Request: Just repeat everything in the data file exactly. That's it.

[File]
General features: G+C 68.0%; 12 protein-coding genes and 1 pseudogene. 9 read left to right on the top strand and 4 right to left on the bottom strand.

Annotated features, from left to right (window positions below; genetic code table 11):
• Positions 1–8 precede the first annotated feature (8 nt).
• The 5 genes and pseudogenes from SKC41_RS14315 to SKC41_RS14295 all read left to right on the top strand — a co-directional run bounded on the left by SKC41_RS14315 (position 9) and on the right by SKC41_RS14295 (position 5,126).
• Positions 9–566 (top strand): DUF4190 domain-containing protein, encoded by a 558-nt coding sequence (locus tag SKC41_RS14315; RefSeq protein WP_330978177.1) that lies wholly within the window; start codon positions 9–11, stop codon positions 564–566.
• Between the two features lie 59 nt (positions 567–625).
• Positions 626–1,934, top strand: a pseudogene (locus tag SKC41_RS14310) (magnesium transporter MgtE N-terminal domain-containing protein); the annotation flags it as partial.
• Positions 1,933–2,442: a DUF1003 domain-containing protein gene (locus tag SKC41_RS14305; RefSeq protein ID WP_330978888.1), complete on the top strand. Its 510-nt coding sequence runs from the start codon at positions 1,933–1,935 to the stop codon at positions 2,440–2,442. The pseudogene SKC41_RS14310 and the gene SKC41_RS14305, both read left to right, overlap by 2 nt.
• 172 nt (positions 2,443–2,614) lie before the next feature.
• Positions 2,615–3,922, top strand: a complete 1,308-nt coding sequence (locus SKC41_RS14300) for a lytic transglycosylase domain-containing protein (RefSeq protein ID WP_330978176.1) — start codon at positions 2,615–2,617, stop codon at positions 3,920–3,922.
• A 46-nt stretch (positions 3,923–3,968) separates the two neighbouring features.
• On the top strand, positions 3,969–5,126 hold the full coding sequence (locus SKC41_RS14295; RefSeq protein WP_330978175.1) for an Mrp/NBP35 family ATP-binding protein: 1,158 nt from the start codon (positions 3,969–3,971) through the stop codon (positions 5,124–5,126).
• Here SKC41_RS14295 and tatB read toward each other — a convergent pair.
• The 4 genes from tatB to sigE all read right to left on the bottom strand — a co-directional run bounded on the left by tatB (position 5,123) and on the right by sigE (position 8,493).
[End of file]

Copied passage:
General features: G+C 68.0%; 12 protein-coding genes and 1 pseudogene. 9 read left to right on the top strand and 4 right to left on the bottom strand.

Annotated features, from left to right (window positions below; genetic code table 11):
• Positions 1–8 precede the first annotated feature (8 nt).
• The 5 genes and pseudogenes from SKC41_RS14315 to SKC41_RS14295 all read left to right on the top strand — a co-directional run bounded on the left by SKC41_RS14315 (position 9) and on the right by SKC41_RS14295 (position 5,126).
• Positions 9–566 (top strand): DUF4190 domain-containing protein, encoded by a 558-nt coding sequence (locus tag SKC41_RS14315; RefSeq protein WP_330978177.1) that lies wholly within the window; start codon positions 9–11, stop codon positions 564–566.
• Between the two features lie 59 nt (positions 567–625).
• Positions 626–1,934, top strand: a pseudogene (locus tag SKC41_RS14310) (magnesium transporter MgtE N-terminal domain-containing protein); the annotation flags it as partial.
• Positions 1,933–2,442: a DUF1003 domain-containing protein gene (locus tag SKC41_RS14305; RefSeq protein ID WP_330978888.1), complete on the top strand. Its 510-nt coding sequence runs from the start codon at positions 1,933–1,935 to the stop codon at positions 2,440–2,442. The pseudogene SKC41_RS14310 and the gene SKC41_RS14305, both read left to right, overlap by 2 nt.
• 172 nt (positions 2,443–2,614) lie before the next feature.
• Positions 2,615–3,922, top strand: a complete 1,308-nt coding sequence (locus SKC41_RS14300) for a lytic transglycosylase domain-containing protein (RefSeq protein ID WP_330978176.1) — start codon at positions 2,615–2,617, stop codon at positions 3,920–3,922.
• A 46-nt stretch (positions 3,923–3,968) separates the two neighbouring features.
• On the top strand, positions 3,969–5,126 hold the full coding sequence (locus SKC41_RS14295; RefSeq protein WP_330978175.1) for an Mrp/NBP35 family ATP-binding protein: 1,158 nt from the start codon (positions 3,969–3,971) through the stop codon (positions 5,124–5,126).
• Here SKC41_RS14295 and tatB read toward each other — a convergent pair.
• The 4 genes from tatB to sigE all read right to left on the bottom strand — a co-directional run bounded on the left by tatB (position 5,123) and on the right by sigE (position 8,493).